Kitchener stitch: how do I transition from Garter stitch to Stockinette?

I registered this morning hoping for an answer to a question that’s been driving me nuts. I spent hours yesterday trying to figure it out. No luck.

The piece to be grafted is a Stockinette rectangle with a Garter stitch border on both sides. I’m fine with Stockinette to Garter stitch (found a video online), but I can’t find instructions explaining the transition from Garter stitch to Stockinette. When I have one Garter stitch left, what do I do?

Thanks a bunch for the opportunity to pick your brains!

When I go from garter to stockinette I just do the knit stitch instead of a purl stitch. Basically you are purling to make a garter stitch so change it. Hope this helps some.

I guess I’m not understanding this question. Maybe it’s just me. It’s the kitchener stitch thing that’s throwing me. Are you wanting to graft garter stitches using the kitchener stitch, as in seaming them together with an invisible seam? Many times this is done for things like the toes of baby booties that are knit in garter stitch.

Here’s a great video that explains how to do kitchener stitch on garter stitches and make it blend in. This is Russian grafting. It’s a cheater kitchener stitch done with a crochet hook. I like to use this to close off the tops of mittens knit in stockinette stitch when I just have a few stitches left. It leaves a tiny bit of a ridge, but appearance isn’t that much of an issue in this spot.


The project I’m working on is a Feather and Fan scarf with Garter stitch borders. With this pattern, the cast on edge results in a scallop, but not so for the bind off edge. To produce a scallop on both ends of the scarf, I’m knitting the scarf in two lengths and want to join them together invisibly.

I know how to do the Kitchener stitch in both Garter stitch and in Stockinette, but it’s the transition from Garter stitch to Stockinette that I can’t figure out.

I hope this clarifies.

Thanks for the response, Kathy. I’m not certain that I know what you mean but I’ll knit a swatch and give it a try.

What I’m understanding is you have garter stitch borders and stockinette stitch middle. So when you kitchener you aren’t sure what do on that first stitch between them?

I don’t know of any tutorial that addresses that, but I would just do whatever stitch dictates like you normally do. Because of the detail in the pattern I think it will look fine.

Yes, and that middle part is going to be around the back of your neck so it won’t be noticeable anyway, except maybe to you. We knitters tend to get out the magnifying glass and freak out about every little imperfection when it’s not a big deal. There’s no knitting police and the “error”, if you want to call it that, isn’t noticeable to the recipient. They don’t knit.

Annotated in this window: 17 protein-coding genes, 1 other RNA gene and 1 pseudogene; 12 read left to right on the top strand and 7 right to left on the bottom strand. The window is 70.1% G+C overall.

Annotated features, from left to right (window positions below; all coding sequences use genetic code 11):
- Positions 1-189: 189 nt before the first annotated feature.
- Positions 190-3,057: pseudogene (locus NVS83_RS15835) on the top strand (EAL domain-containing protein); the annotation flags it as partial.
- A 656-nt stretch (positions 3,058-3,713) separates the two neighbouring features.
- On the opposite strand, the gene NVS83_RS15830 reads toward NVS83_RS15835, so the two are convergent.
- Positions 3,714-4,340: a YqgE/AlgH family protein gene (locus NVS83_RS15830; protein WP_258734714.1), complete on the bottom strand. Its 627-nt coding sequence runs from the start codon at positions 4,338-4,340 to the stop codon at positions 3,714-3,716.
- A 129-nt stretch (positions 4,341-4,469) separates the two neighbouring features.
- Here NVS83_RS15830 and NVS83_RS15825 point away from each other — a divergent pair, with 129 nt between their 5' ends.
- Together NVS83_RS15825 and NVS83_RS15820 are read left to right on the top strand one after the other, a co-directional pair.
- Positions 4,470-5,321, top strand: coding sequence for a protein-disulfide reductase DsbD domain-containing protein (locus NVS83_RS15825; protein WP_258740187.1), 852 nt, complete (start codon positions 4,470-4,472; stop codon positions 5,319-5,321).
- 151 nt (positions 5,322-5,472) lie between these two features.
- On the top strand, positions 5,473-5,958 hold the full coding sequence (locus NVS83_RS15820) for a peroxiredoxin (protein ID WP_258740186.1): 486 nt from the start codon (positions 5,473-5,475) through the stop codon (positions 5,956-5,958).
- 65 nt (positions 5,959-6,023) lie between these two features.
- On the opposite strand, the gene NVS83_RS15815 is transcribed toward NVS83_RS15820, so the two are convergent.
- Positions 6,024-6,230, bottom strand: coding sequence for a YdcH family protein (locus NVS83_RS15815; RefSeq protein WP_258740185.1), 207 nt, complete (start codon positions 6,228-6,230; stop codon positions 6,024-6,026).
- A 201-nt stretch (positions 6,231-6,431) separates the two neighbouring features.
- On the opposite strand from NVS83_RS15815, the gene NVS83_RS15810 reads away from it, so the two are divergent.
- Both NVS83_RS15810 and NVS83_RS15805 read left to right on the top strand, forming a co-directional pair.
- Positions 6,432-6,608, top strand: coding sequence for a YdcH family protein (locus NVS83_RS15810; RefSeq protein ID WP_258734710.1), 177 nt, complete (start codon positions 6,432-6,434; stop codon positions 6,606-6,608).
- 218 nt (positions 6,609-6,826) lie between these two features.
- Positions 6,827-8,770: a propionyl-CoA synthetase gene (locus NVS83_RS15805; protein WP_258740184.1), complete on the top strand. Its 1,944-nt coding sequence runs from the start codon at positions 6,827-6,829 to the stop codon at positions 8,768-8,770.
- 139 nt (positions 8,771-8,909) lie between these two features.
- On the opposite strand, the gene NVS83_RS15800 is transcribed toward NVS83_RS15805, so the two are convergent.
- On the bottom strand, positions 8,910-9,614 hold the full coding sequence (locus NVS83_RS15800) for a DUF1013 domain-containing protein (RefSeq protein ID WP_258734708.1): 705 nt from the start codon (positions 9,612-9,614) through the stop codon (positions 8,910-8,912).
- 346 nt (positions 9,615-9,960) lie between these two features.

Jay W,
What I meant to say is if you are just doing the same stitch on each side that is what makes the garter stitch. If you are just doing th knit stitch you can get the garter stitch when you flip the piece. To make the stockinette when you flip side you will do 1 side knit and the other side purl. You change the direction of the needle. Then you get the stockinette on 1 side and it looks garter on the other. I hope it makes sense, if this is what you are asking.

This video shows you the opposite transition, from stockinette to garter but maybe you can play around with the method to work the garter to stockinette (and you’ll need to do both I think for your scarf). The other method to consider is 3 needle bind off. It creates a seam but not a very obvious one.

Yes, you’re right, the intended recipient isn’t a knitter and won’t be feverishly going over the scarf with a magnifying glass on Christmas morning, then, cackling with glee, have me banished to the Dreadful Land of No Knitting where I may forever contemplate my lack of Kitchener expertise.

Perfectionism can be a curse.

salmonmac, thanks for finding the video link for me. For sure, when my brain is less like mush because I’m trying to finish too many projects before the 25th (can you say “over achiever”, boys and girls?), I’ll actually [U]enjoy[/U] dinking around with swatches to figure it out.

The 3 needle bind off is a good I-can-ace-that idea.

Kathy, you’ve been a big help. Thanks a bunch.

If you’re ever in the Hutchinson area, drop by Yarn, a wonderful, cosy store on east 14th Ave, just around the corner off Main Street. The goodies there will make your mouth water! 'Bout any time you show up you’ll find a friendly group of people sitting around a big table knitting, drinking coffee and shooting the breeze.

I actually think the kitchener stitch done well over the middle section even with a little wobble right at the transition will be less noticeable than a 3 needle bind off, but the 3 needle bind off will make a seam that will look intentional and not like a wobble, so that may satisfy you more. Up to you.

I once saw this expression: It’s done when you can leave it alone.